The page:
Tooling for Alucobond


Alucobond is a type of sandwich panel which was first introduced in 1969 and is now widely used in the residential and commercial construction industries. This ACM, (aluminum composite material) consists of two sheets of smooth 0.02” aluminum, thermobonded to a polyethylene core. The result is a light composite material that offers many benefits including perfect flatness, rigidity, weatherproofing, impact resistance and also features vibration dampening characteristics. These characteristics make this product truly unique and popular and it’s available in a wide variety of colors and textures.

 While standard tooling may be utilized,  you may find it a bit challenging.   We offer specific tooling for machining this unique product. For sawing, we offer a line of saw blades specifically engineered for quality results in terms of finish quality and extended tool life. These saw blades are designed for use on horizontal, vertical and most table saws and are available in sizes ranging from 250 mm up to 550 mm.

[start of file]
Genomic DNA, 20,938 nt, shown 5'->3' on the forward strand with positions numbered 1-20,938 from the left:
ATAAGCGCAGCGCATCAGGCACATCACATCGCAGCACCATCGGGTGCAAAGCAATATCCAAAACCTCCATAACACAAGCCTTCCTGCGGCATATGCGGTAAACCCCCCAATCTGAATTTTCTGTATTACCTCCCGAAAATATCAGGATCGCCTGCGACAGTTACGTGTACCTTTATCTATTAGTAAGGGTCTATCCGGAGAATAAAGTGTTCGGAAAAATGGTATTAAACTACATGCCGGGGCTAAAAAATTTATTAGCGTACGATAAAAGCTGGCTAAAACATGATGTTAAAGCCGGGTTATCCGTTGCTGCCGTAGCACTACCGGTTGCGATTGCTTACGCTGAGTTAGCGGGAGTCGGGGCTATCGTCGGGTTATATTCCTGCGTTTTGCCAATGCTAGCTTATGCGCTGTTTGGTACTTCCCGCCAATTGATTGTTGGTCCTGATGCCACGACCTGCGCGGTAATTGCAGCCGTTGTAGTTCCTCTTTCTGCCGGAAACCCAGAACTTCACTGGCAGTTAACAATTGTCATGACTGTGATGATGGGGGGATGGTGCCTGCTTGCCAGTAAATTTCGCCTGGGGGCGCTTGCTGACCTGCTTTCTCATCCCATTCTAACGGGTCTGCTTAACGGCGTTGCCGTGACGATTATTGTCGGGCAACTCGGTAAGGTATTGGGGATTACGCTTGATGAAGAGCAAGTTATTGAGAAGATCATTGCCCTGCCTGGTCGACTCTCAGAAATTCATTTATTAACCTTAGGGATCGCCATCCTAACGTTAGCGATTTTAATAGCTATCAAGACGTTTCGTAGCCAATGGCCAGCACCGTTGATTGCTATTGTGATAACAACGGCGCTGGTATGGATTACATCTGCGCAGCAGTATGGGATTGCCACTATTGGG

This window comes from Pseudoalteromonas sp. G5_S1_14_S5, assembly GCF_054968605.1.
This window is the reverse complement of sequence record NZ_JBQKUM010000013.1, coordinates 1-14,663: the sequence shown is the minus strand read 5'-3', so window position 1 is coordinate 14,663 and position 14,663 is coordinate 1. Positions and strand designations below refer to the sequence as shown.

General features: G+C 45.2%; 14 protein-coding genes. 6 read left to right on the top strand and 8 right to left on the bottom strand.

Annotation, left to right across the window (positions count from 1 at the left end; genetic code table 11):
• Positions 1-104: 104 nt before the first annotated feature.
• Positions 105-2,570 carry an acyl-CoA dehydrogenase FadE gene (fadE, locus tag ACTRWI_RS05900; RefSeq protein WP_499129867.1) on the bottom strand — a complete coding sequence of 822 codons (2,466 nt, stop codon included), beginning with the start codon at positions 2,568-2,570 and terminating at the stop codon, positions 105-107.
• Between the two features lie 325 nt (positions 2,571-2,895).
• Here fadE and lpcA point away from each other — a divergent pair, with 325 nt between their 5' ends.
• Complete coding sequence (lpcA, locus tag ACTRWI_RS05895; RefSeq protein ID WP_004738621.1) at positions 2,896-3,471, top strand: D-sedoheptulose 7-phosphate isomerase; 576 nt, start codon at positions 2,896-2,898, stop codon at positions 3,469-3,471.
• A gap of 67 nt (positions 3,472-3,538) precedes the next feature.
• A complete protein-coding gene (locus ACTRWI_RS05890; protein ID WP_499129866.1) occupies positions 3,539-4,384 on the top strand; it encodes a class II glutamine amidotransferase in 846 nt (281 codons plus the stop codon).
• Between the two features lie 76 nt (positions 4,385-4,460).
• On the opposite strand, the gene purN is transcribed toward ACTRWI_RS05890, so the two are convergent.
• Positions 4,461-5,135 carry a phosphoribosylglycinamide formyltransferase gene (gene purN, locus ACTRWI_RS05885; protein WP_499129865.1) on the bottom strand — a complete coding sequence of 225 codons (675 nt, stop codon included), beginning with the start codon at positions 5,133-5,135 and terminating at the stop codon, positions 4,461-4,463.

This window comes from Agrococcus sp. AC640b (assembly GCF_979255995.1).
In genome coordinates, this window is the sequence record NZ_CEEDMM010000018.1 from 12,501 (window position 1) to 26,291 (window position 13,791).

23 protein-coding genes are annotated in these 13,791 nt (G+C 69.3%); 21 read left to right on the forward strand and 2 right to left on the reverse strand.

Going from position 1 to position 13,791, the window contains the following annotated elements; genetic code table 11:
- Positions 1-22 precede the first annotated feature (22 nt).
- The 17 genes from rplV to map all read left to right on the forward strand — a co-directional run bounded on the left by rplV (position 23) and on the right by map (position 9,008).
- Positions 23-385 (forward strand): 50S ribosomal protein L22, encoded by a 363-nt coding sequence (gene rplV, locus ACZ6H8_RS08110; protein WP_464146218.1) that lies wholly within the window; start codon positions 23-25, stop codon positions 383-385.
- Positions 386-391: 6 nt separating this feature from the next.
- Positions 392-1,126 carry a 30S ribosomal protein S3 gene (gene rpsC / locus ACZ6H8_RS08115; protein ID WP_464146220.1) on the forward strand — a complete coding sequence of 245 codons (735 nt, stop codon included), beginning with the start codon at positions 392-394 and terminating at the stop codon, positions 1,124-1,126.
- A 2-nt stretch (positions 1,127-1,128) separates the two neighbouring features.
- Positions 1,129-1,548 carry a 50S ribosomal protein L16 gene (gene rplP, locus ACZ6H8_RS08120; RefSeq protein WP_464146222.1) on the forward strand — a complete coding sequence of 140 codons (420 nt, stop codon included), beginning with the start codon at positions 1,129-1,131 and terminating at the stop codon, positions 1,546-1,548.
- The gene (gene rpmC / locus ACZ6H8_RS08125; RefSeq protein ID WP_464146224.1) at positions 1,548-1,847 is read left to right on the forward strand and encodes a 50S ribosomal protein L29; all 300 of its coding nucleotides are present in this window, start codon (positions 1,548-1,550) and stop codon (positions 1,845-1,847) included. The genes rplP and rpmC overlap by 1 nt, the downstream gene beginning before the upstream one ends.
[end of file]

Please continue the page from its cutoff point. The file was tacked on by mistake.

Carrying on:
Positive Rake Angle Saw Blade

Positive Rake Angle Saw Blade

For folding applications, a “V-grooving” cutter head is available in two variations, 90 and 135 degree. This specialty cutter head is designed to be used on CNC aggregates, panel, vertical or table saws.  For CNC routing applications, a 90 and 135 degree profile router bit is also available for folding applications. These tools are specifically engineered to be used on Alucobond or similar products and will produce excellent results.

V-groove Router Bit

V-groove Router Bit

V-grooving Cutter Head

V-grooving Cutter Head